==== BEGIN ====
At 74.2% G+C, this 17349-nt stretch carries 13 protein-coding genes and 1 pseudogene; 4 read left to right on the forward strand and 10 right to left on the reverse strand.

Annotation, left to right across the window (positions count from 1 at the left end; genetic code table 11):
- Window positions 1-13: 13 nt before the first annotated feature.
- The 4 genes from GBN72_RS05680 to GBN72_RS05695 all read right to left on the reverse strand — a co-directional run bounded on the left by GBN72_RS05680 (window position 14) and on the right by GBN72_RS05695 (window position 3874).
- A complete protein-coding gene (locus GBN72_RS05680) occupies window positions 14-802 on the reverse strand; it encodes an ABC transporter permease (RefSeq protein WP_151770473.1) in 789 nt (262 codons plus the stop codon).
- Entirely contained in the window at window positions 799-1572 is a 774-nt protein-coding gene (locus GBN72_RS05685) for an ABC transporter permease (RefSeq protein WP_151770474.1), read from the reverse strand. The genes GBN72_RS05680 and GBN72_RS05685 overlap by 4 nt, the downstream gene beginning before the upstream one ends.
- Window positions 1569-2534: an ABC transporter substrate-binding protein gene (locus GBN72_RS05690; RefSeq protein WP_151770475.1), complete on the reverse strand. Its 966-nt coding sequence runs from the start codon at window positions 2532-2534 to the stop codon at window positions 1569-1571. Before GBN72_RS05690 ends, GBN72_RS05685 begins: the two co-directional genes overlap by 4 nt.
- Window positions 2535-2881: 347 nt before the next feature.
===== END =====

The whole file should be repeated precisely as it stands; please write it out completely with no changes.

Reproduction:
At 74.2% G+C, this 17349-nt stretch carries 13 protein-coding genes and 1 pseudogene; 4 read left to right on the forward strand and 10 right to left on the reverse strand.

Annotation, left to right across the window (positions count from 1 at the left end; genetic code table 11):
- Window positions 1-13: 13 nt before the first annotated feature.
- The 4 genes from GBN72_RS05680 to GBN72_RS05695 all read right to left on the reverse strand — a co-directional run bounded on the left by GBN72_RS05680 (window position 14) and on the right by GBN72_RS05695 (window position 3874).
- A complete protein-coding gene (locus GBN72_RS05680) occupies window positions 14-802 on the reverse strand; it encodes an ABC transporter permease (RefSeq protein WP_151770473.1) in 789 nt (262 codons plus the stop codon).
- Entirely contained in the window at window positions 799-1572 is a 774-nt protein-coding gene (locus GBN72_RS05685) for an ABC transporter permease (RefSeq protein WP_151770474.1), read from the reverse strand. The genes GBN72_RS05680 and GBN72_RS05685 overlap by 4 nt, the downstream gene beginning before the upstream one ends.
- Window positions 1569-2534: an ABC transporter substrate-binding protein gene (locus GBN72_RS05690; RefSeq protein WP_151770475.1), complete on the reverse strand. Its 966-nt coding sequence runs from the start codon at window positions 2532-2534 to the stop codon at window positions 1569-1571. Before GBN72_RS05690 ends, GBN72_RS05685 begins: the two co-directional genes overlap by 4 nt.
- Window positions 2535-2881: 347 nt before the next feature.